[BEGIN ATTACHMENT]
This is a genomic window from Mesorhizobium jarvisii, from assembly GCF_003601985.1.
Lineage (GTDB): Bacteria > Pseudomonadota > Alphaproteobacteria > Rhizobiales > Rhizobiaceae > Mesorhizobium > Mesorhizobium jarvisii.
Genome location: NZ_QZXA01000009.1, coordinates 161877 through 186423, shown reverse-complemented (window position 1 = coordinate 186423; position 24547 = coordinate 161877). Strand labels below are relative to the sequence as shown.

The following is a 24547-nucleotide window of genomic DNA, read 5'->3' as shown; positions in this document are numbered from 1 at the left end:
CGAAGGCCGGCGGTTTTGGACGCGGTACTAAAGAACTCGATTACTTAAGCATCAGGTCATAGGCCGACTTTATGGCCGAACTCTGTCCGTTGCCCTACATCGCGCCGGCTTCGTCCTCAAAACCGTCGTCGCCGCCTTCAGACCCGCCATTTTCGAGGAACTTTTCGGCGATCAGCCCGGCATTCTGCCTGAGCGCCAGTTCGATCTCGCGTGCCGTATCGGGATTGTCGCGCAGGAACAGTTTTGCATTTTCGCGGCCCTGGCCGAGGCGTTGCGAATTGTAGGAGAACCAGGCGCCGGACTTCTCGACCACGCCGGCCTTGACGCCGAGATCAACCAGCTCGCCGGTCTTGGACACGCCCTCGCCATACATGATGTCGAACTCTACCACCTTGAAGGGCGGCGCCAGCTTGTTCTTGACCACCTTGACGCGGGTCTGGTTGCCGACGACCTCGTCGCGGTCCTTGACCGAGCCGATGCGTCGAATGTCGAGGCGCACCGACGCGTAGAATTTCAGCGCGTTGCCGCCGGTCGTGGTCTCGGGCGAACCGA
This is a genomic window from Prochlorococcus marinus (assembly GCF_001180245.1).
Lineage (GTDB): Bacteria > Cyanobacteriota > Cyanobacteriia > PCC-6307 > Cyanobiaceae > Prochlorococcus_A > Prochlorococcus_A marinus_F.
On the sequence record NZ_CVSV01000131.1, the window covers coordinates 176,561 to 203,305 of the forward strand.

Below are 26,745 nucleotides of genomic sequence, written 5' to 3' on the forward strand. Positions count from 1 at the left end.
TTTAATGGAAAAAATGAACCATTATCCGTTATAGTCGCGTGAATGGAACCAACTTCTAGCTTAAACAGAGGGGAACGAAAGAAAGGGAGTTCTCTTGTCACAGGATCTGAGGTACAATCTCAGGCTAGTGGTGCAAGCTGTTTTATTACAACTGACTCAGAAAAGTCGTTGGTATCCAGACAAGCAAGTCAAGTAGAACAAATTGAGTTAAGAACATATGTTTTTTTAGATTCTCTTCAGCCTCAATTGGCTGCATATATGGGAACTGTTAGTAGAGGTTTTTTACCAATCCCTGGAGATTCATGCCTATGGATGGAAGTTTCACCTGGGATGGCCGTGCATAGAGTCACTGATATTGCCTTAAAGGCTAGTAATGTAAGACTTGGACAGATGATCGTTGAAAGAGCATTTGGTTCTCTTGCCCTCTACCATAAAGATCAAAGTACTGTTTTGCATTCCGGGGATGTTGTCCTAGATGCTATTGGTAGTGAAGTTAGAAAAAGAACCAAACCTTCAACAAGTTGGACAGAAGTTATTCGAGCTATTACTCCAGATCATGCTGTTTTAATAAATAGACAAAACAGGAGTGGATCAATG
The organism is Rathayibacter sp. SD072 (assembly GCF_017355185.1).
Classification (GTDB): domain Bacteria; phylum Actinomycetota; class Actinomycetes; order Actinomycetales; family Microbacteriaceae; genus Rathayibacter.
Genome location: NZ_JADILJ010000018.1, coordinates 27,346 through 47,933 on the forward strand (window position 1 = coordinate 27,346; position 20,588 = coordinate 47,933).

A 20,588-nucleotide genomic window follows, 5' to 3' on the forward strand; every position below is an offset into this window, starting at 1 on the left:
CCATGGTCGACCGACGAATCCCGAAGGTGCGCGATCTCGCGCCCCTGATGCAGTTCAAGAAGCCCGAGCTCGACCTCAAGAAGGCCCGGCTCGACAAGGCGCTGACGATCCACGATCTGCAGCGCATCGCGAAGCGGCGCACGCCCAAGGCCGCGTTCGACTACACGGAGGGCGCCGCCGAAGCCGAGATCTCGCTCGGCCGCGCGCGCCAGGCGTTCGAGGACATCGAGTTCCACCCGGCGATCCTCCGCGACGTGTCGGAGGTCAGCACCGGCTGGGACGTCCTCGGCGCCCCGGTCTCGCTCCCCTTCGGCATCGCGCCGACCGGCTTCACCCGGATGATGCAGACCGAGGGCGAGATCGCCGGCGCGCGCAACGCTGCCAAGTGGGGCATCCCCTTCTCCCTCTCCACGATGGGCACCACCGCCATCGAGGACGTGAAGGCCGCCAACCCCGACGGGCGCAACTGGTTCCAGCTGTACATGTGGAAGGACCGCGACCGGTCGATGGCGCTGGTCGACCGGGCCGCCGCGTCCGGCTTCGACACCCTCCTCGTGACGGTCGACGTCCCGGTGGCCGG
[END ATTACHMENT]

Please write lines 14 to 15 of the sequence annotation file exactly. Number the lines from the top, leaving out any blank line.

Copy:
A 20,588-nucleotide genomic window follows, 5' to 3' on the forward strand; every position below is an offset into this window, starting at 1 on the left:
CCATGGTCGACCGACGAATCCCGAAGGTGCGCGATCTCGCGCCCCTGATGCAGTTCAAGAAGCCCGAGCTCGACCTCAAGAAGGCCCGGCTCGACAAGGCGCTGACGATCCACGATCTGCAGCGCATCGCGAAGCGGCGCACGCCCAAGGCCGCGTTCGACTACACGGAGGGCGCCGCCGAAGCCGAGATCTCGCTCGGCCGCGCGCGCCAGGCGTTCGAGGACATCGAGTTCCACCCGGCGATCCTCCGCGACGTGTCGGAGGTCAGCACCGGCTGGGACGTCCTCGGCGCCCCGGTCTCGCTCCCCTTCGGCATCGCGCCGACCGGCTTCACCCGGATGATGCAGACCGAGGGCGAGATCGCCGGCGCGCGCAACGCTGCCAAGTGGGGCATCCCCTTCTCCCTCTCCACGATGGGCACCACCGCCATCGAGGACGTGAAGGCCGCCAACCCCGACGGGCGCAACTGGTTCCAGCTGTACATGTGGAAGGACCGCGACCGGTCGATGGCGCTGGTCGACCGGGCCGCCGCGTCCGGCTTCGACACCCTCCTCGTGACGGTCGACGTCCCGGTGGCCGG